Part Three | Transnational

Part 3: Post-Research

Having conducted some preliminary research in the field, seeing what results “voluntary statelessness” yielded, I am glad to have discovered a keyword that relates to my own experience more, that is, transnationalism. This serves as a notion that encompasses the state of being between nations, a blurring of the borders of nation-states by the movement of people throughout the world. Much literature focuses on migrants and migrant communities, exploring topics like language-learning and generational differences, and how connections between a migrant’s home and location manifest both in the person and in the world(s) that they inhabit.

This concept is framed as a sort of “double placeness,” where a person living outside of their home culture (for lack of a better word) will compare their location with their “home,” that this comparison takes place so often and so rapidly that the two places exist almost simultaneously that person’s mind.[1] Through peoples' interactions within and around them, locations develop connections across borders, across oceans, sometimes only conceptually but at other times in more material ways. Interactions between migrant and host community provide opportunities to connect two locations, while practical matters such as the movement of capital from place to place develop “tangible” (depending on your opinion on the tangibility of financial capital) connections between places, that is, the financial activities of transnational individuals often influences both nations with which they interact. This can be extended to investigate consumer demand of migrants searching for familiar and preferred products or brands that leads to multi-national distribution and franchising.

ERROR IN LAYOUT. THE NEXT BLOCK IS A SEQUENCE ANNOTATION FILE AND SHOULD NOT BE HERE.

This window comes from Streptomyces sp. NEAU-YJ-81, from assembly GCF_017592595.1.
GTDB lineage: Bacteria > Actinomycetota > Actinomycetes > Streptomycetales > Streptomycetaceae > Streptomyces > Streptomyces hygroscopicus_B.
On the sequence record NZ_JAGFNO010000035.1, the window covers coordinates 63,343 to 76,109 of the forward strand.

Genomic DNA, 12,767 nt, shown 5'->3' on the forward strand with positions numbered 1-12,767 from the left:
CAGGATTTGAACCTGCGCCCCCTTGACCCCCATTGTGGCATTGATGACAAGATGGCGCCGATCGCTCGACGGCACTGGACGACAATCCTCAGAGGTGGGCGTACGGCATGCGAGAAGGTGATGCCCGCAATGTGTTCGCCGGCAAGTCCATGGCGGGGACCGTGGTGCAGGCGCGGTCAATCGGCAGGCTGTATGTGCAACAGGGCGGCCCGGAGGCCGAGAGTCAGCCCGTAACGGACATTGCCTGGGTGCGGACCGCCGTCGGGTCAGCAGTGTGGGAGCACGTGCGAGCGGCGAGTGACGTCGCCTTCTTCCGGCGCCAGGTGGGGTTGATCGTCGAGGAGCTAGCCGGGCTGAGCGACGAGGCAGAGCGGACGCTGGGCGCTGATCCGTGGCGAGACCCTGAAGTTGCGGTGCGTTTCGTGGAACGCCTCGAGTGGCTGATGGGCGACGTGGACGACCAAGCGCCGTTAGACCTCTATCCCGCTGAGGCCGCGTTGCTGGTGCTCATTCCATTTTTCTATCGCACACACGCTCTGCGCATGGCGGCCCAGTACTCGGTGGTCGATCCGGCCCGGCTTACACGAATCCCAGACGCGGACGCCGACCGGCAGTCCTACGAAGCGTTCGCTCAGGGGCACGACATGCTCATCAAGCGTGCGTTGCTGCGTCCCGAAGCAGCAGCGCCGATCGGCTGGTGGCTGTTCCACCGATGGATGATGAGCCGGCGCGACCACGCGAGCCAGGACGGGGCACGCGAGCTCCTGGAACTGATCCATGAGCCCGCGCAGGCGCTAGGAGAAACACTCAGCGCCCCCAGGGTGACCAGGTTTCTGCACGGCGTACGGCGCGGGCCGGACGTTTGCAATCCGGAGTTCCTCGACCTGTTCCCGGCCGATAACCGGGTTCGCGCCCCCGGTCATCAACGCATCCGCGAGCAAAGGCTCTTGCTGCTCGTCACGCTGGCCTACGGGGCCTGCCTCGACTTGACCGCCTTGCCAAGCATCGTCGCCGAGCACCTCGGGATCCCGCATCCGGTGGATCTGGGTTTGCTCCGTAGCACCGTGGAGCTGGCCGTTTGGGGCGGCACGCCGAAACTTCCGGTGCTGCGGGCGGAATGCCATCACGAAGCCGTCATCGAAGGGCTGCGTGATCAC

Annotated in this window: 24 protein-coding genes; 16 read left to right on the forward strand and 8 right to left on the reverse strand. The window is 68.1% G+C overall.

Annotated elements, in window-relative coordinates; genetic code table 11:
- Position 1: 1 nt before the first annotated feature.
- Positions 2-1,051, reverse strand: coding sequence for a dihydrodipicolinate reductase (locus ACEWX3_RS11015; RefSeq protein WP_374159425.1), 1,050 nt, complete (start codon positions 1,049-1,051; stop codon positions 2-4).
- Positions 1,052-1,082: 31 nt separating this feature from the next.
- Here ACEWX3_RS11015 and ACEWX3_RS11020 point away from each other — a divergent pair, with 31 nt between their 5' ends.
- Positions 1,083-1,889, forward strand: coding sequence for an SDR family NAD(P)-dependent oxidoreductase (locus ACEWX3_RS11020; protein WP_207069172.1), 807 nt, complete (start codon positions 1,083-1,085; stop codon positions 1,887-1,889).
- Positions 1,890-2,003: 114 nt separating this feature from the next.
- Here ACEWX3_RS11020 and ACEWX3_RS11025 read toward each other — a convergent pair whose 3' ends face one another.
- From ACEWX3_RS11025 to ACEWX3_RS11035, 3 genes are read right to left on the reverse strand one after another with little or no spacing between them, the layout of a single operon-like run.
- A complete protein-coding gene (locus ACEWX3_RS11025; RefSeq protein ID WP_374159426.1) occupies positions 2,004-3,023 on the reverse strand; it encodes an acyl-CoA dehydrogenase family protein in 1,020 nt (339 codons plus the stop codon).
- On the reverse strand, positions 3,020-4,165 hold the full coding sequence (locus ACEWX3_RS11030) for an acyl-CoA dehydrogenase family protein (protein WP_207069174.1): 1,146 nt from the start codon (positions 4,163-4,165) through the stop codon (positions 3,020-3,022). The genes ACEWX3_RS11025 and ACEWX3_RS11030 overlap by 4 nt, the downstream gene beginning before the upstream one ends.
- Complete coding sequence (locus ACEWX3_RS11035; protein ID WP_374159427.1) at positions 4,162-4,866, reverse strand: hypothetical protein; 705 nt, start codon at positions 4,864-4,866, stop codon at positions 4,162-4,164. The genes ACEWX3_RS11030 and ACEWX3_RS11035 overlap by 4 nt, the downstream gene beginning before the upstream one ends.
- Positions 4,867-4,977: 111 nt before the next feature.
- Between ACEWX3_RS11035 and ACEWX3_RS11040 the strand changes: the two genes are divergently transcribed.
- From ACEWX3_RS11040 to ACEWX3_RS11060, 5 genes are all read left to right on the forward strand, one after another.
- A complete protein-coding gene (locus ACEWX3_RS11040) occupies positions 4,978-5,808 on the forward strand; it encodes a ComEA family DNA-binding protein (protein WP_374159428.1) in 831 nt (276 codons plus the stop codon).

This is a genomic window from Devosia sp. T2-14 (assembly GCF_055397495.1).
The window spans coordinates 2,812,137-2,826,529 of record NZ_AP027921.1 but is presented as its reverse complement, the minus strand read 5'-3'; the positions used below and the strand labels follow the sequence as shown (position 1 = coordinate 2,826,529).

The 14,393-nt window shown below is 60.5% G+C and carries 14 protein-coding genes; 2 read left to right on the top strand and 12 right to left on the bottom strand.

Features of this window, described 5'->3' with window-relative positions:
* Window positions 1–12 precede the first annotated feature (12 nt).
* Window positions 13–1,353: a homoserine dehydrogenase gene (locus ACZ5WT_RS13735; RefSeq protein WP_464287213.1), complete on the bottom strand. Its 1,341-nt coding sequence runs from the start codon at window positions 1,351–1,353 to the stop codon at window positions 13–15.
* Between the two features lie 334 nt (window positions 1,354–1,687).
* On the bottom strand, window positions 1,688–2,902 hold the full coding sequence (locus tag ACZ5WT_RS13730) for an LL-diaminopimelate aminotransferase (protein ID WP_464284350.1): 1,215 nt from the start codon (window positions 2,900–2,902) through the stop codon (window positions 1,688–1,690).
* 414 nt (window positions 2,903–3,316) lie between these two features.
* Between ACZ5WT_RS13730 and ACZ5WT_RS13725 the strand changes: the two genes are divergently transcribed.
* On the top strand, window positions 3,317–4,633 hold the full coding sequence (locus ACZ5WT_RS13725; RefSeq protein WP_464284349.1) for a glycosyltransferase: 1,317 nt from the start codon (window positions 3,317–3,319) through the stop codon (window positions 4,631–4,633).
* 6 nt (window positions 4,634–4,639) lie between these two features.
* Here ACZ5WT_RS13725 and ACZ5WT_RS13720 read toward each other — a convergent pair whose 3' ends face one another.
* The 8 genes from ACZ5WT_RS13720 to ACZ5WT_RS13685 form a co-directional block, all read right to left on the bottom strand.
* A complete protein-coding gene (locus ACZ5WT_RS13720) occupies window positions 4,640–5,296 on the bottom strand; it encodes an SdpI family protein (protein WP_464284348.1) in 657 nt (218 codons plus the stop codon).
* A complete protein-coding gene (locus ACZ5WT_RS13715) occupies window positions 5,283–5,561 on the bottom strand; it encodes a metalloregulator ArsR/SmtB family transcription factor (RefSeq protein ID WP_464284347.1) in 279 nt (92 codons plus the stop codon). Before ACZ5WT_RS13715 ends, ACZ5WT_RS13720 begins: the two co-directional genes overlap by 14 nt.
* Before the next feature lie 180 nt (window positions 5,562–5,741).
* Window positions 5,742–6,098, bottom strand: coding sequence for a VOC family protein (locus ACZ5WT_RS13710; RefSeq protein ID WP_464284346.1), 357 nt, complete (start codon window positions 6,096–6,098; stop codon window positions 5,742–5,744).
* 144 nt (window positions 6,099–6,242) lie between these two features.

Another theme is that of language, and how access to and understanding of the language of a host community influences the experience of the transnational. Scholars write at length about the teaching of language in schools, and how children of immigrants become more active, and more influential, members of the societies that they inhabit due to a (generalised) higher proficiency in the host language. There is less discussion of the concept of “global languages,” which is a concept I have encountered in everyday interaction, but rarely in scholarship. The language of a culture is the key to understanding, and the function of language in the life of a migrant, or transnational, is not simply to fulfil basic needs, which could conceivably be done without knowledge of the host language, but to foster the aforementioned interplay between one’s native and resident culture by actively engaging with the host society. Language proficiency also influences the power dynamics between those individuals and residents or natives of the host community.

An aspect of transnationalism with less scholarly attention is on the individual traveller. Research is focused on migrant communities, perhaps in order to gain more statistical significance and better justify research aims. This ties to tension between qualitative and quantitative research, with quantitative studies often taking the primary place of interest, as they are easier to justify. Qualitative research does provide information, such as the experience of individual transnationals, that would otherwise be difficult to obtain in quantitative methodology. I don't think it's unreasonable to consider artistic inquiry a casual form of qualitative research, thus justify my interest in providing perspectives on the experience of the independent transnational.